The story of Cassandra of Troy was the heart of Greek tragedy. The priestess Cassandra was born a princess. The daughter of the deeply religious Priam and Hecuba, King and Queen of Troy, and the sister to Paris and Hector, met the first of her life's challenges as an infant when she and her twin brother Helenus were left over night in the temple of Apollo. The King and Queen found the infants surrounded by snakes, their forked tongues flickering in the infants' ears. Thus, Cassandra and her brother were gifted (or cursed) with prophecy.
Spurning a God
The god Apollo took a great interest in the young priestess. When the young woman spent the night in his temple, in prayer and reflection, the god sought to seduce her, but Cassandra saw through his ruse and spurned him. Furious at her temerity, Apollo cursed Cassandra. From that moment forward, no one would believe her prophecies, no matter how accurate.
Cassandra's suitors died one after another. It wasn't long before most of Troy looked upon her madness with pity.
The Downfall of Troy
Cassandra's brother Paris had been left in the wilderness to die of exposure as an infant. Hecuba dreamed of a flaming torch while she was pregnant, a seer at the time saw the infant as the source of Troy's eventual destruction. Paris grew up in the hills and mountains as a shepherd, when he returned to court, Cassandra recognized him immediately despite the belief of all that he was dead. Furious that she would reveal this, Priam banished his daughter to her chamber.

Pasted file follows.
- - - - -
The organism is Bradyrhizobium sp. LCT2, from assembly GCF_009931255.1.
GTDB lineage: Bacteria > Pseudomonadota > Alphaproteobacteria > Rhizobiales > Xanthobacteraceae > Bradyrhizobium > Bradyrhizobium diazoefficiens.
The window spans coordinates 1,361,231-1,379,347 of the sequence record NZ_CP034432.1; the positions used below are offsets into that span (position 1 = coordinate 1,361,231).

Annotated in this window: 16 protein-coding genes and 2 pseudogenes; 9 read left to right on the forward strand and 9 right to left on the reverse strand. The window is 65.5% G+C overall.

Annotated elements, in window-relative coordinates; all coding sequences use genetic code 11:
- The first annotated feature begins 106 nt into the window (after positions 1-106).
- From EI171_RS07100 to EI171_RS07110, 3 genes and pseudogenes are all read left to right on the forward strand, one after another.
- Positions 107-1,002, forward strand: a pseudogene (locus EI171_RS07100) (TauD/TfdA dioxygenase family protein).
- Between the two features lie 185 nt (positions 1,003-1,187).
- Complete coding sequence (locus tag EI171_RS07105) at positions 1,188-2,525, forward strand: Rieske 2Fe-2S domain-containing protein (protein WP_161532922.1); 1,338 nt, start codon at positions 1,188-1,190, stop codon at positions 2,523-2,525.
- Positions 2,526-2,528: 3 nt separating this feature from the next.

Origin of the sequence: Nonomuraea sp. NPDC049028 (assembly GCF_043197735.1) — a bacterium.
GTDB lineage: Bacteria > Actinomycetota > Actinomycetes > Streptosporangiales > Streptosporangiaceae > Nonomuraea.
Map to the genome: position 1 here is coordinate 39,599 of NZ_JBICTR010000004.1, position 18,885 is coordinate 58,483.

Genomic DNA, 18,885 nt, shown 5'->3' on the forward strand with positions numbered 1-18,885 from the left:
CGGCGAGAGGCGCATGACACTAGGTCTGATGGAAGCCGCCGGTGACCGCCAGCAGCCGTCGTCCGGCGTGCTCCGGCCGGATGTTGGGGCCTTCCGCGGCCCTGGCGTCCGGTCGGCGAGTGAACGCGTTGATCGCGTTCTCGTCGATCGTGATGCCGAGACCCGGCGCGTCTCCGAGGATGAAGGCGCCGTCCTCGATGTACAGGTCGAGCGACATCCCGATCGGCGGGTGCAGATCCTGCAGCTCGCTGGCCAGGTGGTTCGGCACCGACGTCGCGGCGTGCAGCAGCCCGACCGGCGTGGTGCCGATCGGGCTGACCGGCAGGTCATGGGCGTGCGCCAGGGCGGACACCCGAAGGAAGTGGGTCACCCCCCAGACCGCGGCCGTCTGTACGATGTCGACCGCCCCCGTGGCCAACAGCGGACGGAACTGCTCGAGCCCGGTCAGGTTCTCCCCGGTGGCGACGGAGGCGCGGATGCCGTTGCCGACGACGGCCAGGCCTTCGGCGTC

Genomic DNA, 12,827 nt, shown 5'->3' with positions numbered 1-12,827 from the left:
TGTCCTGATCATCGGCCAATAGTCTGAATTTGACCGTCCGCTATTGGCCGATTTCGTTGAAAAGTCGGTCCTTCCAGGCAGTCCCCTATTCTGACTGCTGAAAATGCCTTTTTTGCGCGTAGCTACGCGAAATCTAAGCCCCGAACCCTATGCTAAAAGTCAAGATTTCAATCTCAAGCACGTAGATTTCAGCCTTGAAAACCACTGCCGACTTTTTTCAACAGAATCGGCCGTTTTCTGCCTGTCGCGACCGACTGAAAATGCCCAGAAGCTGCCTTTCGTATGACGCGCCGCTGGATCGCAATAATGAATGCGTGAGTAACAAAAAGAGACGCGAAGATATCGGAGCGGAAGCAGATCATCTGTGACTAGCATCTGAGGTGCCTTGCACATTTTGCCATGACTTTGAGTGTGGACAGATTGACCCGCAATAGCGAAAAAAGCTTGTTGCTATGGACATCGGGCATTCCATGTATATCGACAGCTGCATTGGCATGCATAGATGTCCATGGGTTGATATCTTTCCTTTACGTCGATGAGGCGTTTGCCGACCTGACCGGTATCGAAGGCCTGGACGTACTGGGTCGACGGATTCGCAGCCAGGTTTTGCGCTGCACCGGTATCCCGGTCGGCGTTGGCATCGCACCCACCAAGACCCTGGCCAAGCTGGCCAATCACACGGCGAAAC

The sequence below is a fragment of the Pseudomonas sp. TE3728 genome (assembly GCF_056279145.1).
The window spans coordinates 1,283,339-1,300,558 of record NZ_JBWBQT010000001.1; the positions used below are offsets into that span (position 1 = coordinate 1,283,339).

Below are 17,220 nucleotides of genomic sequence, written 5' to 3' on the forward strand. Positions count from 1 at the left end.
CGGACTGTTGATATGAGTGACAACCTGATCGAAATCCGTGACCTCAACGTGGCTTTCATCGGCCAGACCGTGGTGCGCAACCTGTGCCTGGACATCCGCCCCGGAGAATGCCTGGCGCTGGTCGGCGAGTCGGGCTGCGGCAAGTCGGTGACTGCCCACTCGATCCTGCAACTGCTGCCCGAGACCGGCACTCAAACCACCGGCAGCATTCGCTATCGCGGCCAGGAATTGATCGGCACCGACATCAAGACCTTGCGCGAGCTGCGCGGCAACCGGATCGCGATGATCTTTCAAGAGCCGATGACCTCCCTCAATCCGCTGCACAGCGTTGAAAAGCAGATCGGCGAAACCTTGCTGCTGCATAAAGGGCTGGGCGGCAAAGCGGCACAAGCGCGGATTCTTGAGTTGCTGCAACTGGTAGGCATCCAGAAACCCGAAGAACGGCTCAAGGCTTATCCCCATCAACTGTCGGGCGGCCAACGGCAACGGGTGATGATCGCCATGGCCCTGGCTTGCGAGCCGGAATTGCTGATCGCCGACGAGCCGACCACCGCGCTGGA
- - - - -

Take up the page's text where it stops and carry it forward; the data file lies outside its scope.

Cassandra foresaw the destruction of Troy, the tenaciousness of the Greeks, the ruse of the Trojan horse and the death of her brother Hector. No one listened. When Troy collapsed, Cassandra was taken by Ajax the Lesser and raped before Agamemnon claimed her as his prisoner of war.
A Tragic Ending
Cassandra was taken from Troy, sailing with Agamemnon to Mycenae. She bore him twin sons along the voyage. Despite her many warnings, Agamemnon continued to his own kingdom. When they arrived, his wife Clytemnestra and her lover Aegisthus killed Agamemnon and then Cassandra. Aegisthus was then said to have murdered their twin sons.
In the late 1800s, Heinrich Schliemann searched for archeological evidence of Troy and the Trojan War. During his excavations of Mycenae, he believed he found proof of the tragic priestess when he uncovered a grave housing a woman's skeleton and two infants.